Counting impressions and clicks
One of the key strengths of digital advertising is that it can provide detailed metrics on how advertising campaigns are performing. The most fundamental metrics are impressions (the number of times an ad has been served) and clicks. Here are some insights into exactly how DFP counts those metrics.
In general, DFP counts an impression each time a creative is sent to an end user. By that stage in the process, we've already read the user's DoubleClick cookie, if available, and completed the process of choosing which ad and creative to serve. Note that the impression is counted before the creative is fully downloaded and viewed by the end user.
Some ad types use delayed impressions. In these cases, the initial creative code is delivered to the end user in advance, but the impression isn't counted until DFP receives a followup request for the creative asset itself. For delayed impressions,
Total code served count >= Impressions; for non-delayed impressions
Total code served count = Impressions.
Delayed impressions are used with:
Ad Exchange ads
How impressions are counted for Google publisher tags using single request vs. non-single request architecture
If single request architecture (SRA) is being used, all impressions will be counted upon the first call of the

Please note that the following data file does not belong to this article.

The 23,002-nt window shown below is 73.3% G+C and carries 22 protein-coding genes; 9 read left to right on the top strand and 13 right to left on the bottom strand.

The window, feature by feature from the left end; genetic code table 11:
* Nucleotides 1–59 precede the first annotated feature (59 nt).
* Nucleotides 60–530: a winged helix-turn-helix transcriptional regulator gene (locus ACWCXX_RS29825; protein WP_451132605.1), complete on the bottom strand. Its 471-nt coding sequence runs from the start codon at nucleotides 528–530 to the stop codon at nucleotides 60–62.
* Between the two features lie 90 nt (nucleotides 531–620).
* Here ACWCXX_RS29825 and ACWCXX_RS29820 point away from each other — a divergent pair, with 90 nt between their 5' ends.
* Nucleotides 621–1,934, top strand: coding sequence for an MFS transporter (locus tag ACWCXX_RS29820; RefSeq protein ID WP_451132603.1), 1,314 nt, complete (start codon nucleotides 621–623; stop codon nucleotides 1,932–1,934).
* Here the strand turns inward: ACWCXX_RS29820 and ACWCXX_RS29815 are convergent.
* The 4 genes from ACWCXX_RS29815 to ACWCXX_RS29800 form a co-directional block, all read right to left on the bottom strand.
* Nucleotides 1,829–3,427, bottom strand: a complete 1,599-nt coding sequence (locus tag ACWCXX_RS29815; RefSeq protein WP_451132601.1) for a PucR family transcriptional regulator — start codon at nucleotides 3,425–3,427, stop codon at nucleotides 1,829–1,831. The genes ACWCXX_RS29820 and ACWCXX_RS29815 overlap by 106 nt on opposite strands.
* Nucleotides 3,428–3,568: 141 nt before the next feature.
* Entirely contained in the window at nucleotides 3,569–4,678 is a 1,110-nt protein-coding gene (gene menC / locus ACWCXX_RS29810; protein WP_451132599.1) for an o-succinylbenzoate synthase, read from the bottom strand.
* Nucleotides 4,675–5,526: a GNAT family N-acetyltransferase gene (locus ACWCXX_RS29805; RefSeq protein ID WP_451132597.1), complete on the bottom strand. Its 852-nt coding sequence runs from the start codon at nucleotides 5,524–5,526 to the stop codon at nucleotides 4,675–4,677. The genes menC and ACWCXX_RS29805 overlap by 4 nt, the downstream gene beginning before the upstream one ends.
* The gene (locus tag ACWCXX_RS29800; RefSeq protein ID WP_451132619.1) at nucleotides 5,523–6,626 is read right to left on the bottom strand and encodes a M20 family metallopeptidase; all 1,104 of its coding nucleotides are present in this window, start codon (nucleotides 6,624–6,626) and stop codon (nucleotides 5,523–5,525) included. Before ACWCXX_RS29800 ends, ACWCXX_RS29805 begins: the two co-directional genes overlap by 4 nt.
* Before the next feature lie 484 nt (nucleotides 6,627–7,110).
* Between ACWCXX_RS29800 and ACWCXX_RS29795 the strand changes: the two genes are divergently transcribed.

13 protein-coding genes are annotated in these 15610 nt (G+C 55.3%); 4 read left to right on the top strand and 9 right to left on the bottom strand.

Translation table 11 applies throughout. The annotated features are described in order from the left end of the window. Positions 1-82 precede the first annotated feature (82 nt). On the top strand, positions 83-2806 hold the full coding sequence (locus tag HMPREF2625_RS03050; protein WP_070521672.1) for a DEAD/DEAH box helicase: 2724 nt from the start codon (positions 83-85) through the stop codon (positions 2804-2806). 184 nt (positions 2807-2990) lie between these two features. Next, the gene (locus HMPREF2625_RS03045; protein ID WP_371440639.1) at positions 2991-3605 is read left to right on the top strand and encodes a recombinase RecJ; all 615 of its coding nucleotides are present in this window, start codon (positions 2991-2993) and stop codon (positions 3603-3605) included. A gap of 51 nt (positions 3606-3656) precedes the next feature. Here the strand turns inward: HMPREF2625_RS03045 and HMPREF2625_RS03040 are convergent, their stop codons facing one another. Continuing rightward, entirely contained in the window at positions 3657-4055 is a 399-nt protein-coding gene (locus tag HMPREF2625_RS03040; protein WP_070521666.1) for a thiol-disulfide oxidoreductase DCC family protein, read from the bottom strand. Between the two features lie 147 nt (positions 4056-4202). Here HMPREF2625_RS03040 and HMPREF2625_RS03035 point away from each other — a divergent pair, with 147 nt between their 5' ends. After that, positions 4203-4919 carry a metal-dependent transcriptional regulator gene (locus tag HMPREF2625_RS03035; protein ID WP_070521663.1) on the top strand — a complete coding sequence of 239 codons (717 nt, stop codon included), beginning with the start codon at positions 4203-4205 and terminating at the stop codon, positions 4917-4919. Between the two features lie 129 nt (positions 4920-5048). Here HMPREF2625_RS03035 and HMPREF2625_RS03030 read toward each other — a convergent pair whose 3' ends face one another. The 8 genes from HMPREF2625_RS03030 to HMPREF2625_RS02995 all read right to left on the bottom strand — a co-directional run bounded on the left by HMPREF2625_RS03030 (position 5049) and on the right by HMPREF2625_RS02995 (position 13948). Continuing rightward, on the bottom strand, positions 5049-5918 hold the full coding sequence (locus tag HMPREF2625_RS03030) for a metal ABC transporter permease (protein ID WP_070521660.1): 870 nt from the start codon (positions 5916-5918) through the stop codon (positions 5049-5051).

display() function, independent of how many ads will actually be displayed on the page.
If non-SRA is used, then an impression is counted for each
display() call made on the page.
When a user clicks on an ad, a request is sent to the DFP ad servers. As soon as DFP receives the request, it counts the click. DFP then sends the user the redirect URL, which takes the user to the landing page. Note that DFP counts the click when it's received, not when the user is sent the redirect URL.
DFP discards impressions and clicks that are considered invalid. These are impressions and clicks that are not generated by actual people browsing the web, or that are accidentally generated. Invalid impressions and clicks can come from a variety of sources, including:
Web crawlers and spiders, which are programs that systematically load webpages and click on links in order to gather data
Impressions and clicks from sources that we've determined are not legitimate
Inadvertent double-clicks on ads, which are counted as a single click